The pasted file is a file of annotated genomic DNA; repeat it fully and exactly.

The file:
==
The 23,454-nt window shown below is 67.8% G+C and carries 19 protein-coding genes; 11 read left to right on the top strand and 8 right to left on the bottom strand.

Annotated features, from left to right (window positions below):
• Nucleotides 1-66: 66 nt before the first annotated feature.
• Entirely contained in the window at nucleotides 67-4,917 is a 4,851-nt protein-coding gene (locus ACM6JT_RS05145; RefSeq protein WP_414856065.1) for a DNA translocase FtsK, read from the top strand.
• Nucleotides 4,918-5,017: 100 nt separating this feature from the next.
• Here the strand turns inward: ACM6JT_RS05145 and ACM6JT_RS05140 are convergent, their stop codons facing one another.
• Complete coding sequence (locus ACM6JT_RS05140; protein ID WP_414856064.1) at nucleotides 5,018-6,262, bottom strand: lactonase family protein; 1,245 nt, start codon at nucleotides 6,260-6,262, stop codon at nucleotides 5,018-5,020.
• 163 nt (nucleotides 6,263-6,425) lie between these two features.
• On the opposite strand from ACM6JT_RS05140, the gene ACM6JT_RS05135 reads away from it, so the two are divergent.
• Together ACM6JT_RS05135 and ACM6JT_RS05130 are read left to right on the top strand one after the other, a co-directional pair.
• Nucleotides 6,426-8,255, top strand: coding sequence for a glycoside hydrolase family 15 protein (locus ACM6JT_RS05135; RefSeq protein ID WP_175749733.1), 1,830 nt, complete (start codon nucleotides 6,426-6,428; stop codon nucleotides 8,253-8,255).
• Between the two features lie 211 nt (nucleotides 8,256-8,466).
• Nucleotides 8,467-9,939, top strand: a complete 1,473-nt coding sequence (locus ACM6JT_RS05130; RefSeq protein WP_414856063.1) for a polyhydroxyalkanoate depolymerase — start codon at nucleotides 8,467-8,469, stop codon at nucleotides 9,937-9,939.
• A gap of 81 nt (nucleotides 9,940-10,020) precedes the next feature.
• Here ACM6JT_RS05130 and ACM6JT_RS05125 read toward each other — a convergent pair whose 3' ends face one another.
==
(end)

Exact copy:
The 23,454-nt window shown below is 67.8% G+C and carries 19 protein-coding genes; 11 read left to right on the top strand and 8 right to left on the bottom strand.

Annotated features, from left to right (window positions below):
• Nucleotides 1-66: 66 nt before the first annotated feature.
• Entirely contained in the window at nucleotides 67-4,917 is a 4,851-nt protein-coding gene (locus ACM6JT_RS05145; RefSeq protein WP_414856065.1) for a DNA translocase FtsK, read from the top strand.
• Nucleotides 4,918-5,017: 100 nt separating this feature from the next.
• Here the strand turns inward: ACM6JT_RS05145 and ACM6JT_RS05140 are convergent, their stop codons facing one another.
• Complete coding sequence (locus ACM6JT_RS05140; protein ID WP_414856064.1) at nucleotides 5,018-6,262, bottom strand: lactonase family protein; 1,245 nt, start codon at nucleotides 6,260-6,262, stop codon at nucleotides 5,018-5,020.
• 163 nt (nucleotides 6,263-6,425) lie between these two features.
• On the opposite strand from ACM6JT_RS05140, the gene ACM6JT_RS05135 reads away from it, so the two are divergent.
• Together ACM6JT_RS05135 and ACM6JT_RS05130 are read left to right on the top strand one after the other, a co-directional pair.
• Nucleotides 6,426-8,255, top strand: coding sequence for a glycoside hydrolase family 15 protein (locus ACM6JT_RS05135; RefSeq protein ID WP_175749733.1), 1,830 nt, complete (start codon nucleotides 6,426-6,428; stop codon nucleotides 8,253-8,255).
• Between the two features lie 211 nt (nucleotides 8,256-8,466).
• Nucleotides 8,467-9,939, top strand: a complete 1,473-nt coding sequence (locus ACM6JT_RS05130; RefSeq protein WP_414856063.1) for a polyhydroxyalkanoate depolymerase — start codon at nucleotides 8,467-8,469, stop codon at nucleotides 9,937-9,939.
• A gap of 81 nt (nucleotides 9,940-10,020) precedes the next feature.
• Here ACM6JT_RS05130 and ACM6JT_RS05125 read toward each other — a convergent pair whose 3' ends face one another.